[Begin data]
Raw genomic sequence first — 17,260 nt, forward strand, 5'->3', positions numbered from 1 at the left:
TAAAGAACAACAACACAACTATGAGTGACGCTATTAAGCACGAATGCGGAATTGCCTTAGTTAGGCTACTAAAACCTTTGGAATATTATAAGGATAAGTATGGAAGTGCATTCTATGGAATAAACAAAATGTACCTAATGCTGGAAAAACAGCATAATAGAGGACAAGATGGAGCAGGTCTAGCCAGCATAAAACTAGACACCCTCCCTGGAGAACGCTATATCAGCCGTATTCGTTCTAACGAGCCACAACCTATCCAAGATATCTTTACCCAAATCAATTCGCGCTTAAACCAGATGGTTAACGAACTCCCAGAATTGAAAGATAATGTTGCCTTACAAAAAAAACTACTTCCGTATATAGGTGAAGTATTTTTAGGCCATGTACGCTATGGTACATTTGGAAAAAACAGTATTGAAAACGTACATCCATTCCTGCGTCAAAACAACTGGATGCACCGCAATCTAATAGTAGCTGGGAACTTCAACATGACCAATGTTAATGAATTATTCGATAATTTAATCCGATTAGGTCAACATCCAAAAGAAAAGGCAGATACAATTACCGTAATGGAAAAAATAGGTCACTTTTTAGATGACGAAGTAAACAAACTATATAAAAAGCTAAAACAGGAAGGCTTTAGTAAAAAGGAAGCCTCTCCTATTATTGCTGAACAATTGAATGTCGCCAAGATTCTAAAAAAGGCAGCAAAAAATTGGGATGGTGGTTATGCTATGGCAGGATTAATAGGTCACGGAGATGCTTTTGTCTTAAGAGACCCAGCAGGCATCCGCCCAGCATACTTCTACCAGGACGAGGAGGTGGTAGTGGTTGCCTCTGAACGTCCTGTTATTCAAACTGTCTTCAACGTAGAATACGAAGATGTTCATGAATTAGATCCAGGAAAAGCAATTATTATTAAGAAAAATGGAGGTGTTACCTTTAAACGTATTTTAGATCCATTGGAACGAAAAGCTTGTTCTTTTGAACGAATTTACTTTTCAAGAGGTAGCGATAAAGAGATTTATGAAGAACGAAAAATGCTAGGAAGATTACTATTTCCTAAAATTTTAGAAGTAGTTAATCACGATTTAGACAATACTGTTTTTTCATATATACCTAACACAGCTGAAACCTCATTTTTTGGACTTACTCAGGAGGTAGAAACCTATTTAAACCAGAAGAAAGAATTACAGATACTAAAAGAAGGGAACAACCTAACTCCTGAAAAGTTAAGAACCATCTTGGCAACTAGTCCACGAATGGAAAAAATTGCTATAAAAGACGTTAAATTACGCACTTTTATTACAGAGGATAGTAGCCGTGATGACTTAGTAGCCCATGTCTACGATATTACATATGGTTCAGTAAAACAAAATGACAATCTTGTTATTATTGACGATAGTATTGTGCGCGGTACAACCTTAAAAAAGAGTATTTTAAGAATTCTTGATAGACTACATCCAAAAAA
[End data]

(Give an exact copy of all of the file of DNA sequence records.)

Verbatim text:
Raw genomic sequence first — 17,260 nt, forward strand, 5'->3', positions numbered from 1 at the left:
TAAAGAACAACAACACAACTATGAGTGACGCTATTAAGCACGAATGCGGAATTGCCTTAGTTAGGCTACTAAAACCTTTGGAATATTATAAGGATAAGTATGGAAGTGCATTCTATGGAATAAACAAAATGTACCTAATGCTGGAAAAACAGCATAATAGAGGACAAGATGGAGCAGGTCTAGCCAGCATAAAACTAGACACCCTCCCTGGAGAACGCTATATCAGCCGTATTCGTTCTAACGAGCCACAACCTATCCAAGATATCTTTACCCAAATCAATTCGCGCTTAAACCAGATGGTTAACGAACTCCCAGAATTGAAAGATAATGTTGCCTTACAAAAAAAACTACTTCCGTATATAGGTGAAGTATTTTTAGGCCATGTACGCTATGGTACATTTGGAAAAAACAGTATTGAAAACGTACATCCATTCCTGCGTCAAAACAACTGGATGCACCGCAATCTAATAGTAGCTGGGAACTTCAACATGACCAATGTTAATGAATTATTCGATAATTTAATCCGATTAGGTCAACATCCAAAAGAAAAGGCAGATACAATTACCGTAATGGAAAAAATAGGTCACTTTTTAGATGACGAAGTAAACAAACTATATAAAAAGCTAAAACAGGAAGGCTTTAGTAAAAAGGAAGCCTCTCCTATTATTGCTGAACAATTGAATGTCGCCAAGATTCTAAAAAAGGCAGCAAAAAATTGGGATGGTGGTTATGCTATGGCAGGATTAATAGGTCACGGAGATGCTTTTGTCTTAAGAGACCCAGCAGGCATCCGCCCAGCATACTTCTACCAGGACGAGGAGGTGGTAGTGGTTGCCTCTGAACGTCCTGTTATTCAAACTGTCTTCAACGTAGAATACGAAGATGTTCATGAATTAGATCCAGGAAAAGCAATTATTATTAAGAAAAATGGAGGTGTTACCTTTAAACGTATTTTAGATCCATTGGAACGAAAAGCTTGTTCTTTTGAACGAATTTACTTTTCAAGAGGTAGCGATAAAGAGATTTATGAAGAACGAAAAATGCTAGGAAGATTACTATTTCCTAAAATTTTAGAAGTAGTTAATCACGATTTAGACAATACTGTTTTTTCATATATACCTAACACAGCTGAAACCTCATTTTTTGGACTTACTCAGGAGGTAGAAACCTATTTAAACCAGAAGAAAGAATTACAGATACTAAAAGAAGGGAACAACCTAACTCCTGAAAAGTTAAGAACCATCTTGGCAACTAGTCCACGAATGGAAAAAATTGCTATAAAAGACGTTAAATTACGCACTTTTATTACAGAGGATAGTAGCCGTGATGACTTAGTAGCCCATGTCTACGATATTACATATGGTTCAGTAAAACAAAATGACAATCTTGTTATTATTGACGATAGTATTGTGCGCGGTACAACCTTAAAAAAGAGTATTTTAAGAATTCTTGATAGACTACATCCAAAAAA